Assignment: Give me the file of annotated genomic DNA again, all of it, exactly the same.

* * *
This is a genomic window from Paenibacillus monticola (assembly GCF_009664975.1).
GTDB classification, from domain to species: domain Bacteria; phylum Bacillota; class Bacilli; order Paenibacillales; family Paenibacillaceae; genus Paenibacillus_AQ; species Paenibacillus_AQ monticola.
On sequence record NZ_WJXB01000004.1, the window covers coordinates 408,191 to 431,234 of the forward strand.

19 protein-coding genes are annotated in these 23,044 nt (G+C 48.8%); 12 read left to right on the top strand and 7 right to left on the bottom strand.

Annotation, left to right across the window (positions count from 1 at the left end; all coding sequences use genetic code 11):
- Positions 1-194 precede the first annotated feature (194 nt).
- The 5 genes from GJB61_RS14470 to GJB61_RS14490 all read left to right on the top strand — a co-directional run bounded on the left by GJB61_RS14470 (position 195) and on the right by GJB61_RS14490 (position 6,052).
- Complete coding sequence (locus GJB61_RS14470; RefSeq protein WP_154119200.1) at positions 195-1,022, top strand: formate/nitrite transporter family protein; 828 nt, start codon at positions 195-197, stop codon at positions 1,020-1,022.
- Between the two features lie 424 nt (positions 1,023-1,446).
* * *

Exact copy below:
This is a genomic window from Paenibacillus monticola (assembly GCF_009664975.1).
GTDB classification, from domain to species: domain Bacteria; phylum Bacillota; class Bacilli; order Paenibacillales; family Paenibacillaceae; genus Paenibacillus_AQ; species Paenibacillus_AQ monticola.
On sequence record NZ_WJXB01000004.1, the window covers coordinates 408,191 to 431,234 of the forward strand.

19 protein-coding genes are annotated in these 23,044 nt (G+C 48.8%); 12 read left to right on the top strand and 7 right to left on the bottom strand.

Annotation, left to right across the window (positions count from 1 at the left end; all coding sequences use genetic code 11):
- Positions 1-194 precede the first annotated feature (194 nt).
- The 5 genes from GJB61_RS14470 to GJB61_RS14490 all read left to right on the top strand — a co-directional run bounded on the left by GJB61_RS14470 (position 195) and on the right by GJB61_RS14490 (position 6,052).
- Complete coding sequence (locus GJB61_RS14470; RefSeq protein WP_154119200.1) at positions 195-1,022, top strand: formate/nitrite transporter family protein; 828 nt, start codon at positions 195-197, stop codon at positions 1,020-1,022.
- Between the two features lie 424 nt (positions 1,023-1,446).